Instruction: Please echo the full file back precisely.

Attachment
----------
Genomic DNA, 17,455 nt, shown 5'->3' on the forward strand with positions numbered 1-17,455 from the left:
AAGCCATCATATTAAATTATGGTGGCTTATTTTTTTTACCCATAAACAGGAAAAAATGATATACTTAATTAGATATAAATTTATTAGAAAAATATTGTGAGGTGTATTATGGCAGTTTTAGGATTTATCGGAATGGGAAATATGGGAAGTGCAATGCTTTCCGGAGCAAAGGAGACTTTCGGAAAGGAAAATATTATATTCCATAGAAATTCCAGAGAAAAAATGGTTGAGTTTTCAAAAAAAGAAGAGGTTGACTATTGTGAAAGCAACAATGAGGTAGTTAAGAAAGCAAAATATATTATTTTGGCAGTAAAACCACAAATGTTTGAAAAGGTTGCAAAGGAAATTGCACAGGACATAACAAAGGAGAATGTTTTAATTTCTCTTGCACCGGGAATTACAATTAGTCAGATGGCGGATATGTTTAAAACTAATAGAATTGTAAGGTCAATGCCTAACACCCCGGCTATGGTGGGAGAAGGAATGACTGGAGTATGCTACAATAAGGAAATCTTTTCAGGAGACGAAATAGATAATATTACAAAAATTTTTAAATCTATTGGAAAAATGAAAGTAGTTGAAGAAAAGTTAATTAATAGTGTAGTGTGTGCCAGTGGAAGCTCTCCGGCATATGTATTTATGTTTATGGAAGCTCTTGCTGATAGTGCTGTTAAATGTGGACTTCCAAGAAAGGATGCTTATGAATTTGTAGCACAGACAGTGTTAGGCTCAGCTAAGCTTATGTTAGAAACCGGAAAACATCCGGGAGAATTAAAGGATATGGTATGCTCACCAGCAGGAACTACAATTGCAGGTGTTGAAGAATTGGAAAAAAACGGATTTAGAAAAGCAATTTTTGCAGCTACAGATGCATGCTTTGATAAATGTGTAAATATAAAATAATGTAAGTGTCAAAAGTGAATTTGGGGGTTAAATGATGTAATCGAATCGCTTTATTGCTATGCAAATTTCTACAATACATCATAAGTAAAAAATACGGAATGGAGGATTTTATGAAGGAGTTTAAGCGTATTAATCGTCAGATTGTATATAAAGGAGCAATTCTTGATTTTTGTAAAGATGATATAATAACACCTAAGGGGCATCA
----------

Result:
Genomic DNA, 17,455 nt, shown 5'->3' on the forward strand with positions numbered 1-17,455 from the left:
AAGCCATCATATTAAATTATGGTGGCTTATTTTTTTTACCCATAAACAGGAAAAAATGATATACTTAATTAGATATAAATTTATTAGAAAAATATTGTGAGGTGTATTATGGCAGTTTTAGGATTTATCGGAATGGGAAATATGGGAAGTGCAATGCTTTCCGGAGCAAAGGAGACTTTCGGAAAGGAAAATATTATATTCCATAGAAATTCCAGAGAAAAAATGGTTGAGTTTTCAAAAAAAGAAGAGGTTGACTATTGTGAAAGCAACAATGAGGTAGTTAAGAAAGCAAAATATATTATTTTGGCAGTAAAACCACAAATGTTTGAAAAGGTTGCAAAGGAAATTGCACAGGACATAACAAAGGAGAATGTTTTAATTTCTCTTGCACCGGGAATTACAATTAGTCAGATGGCGGATATGTTTAAAACTAATAGAATTGTAAGGTCAATGCCTAACACCCCGGCTATGGTGGGAGAAGGAATGACTGGAGTATGCTACAATAAGGAAATCTTTTCAGGAGACGAAATAGATAATATTACAAAAATTTTTAAATCTATTGGAAAAATGAAAGTAGTTGAAGAAAAGTTAATTAATAGTGTAGTGTGTGCCAGTGGAAGCTCTCCGGCATATGTATTTATGTTTATGGAAGCTCTTGCTGATAGTGCTGTTAAATGTGGACTTCCAAGAAAGGATGCTTATGAATTTGTAGCACAGACAGTGTTAGGCTCAGCTAAGCTTATGTTAGAAACCGGAAAACATCCGGGAGAATTAAAGGATATGGTATGCTCACCAGCAGGAACTACAATTGCAGGTGTTGAAGAATTGGAAAAAAACGGATTTAGAAAAGCAATTTTTGCAGCTACAGATGCATGCTTTGATAAATGTGTAAATATAAAATAATGTAAGTGTCAAAAGTGAATTTGGGGGTTAAATGATGTAATCGAATCGCTTTATTGCTATGCAAATTTCTACAATACATCATAAGTAAAAAATACGGAATGGAGGATTTTATGAAGGAGTTTAAGCGTATTAATCGTCAGATTGTATATAAAGGAGCAATTCTTGATTTTTGTAAAGATGATATAATAACACCTAAGGGGCATCA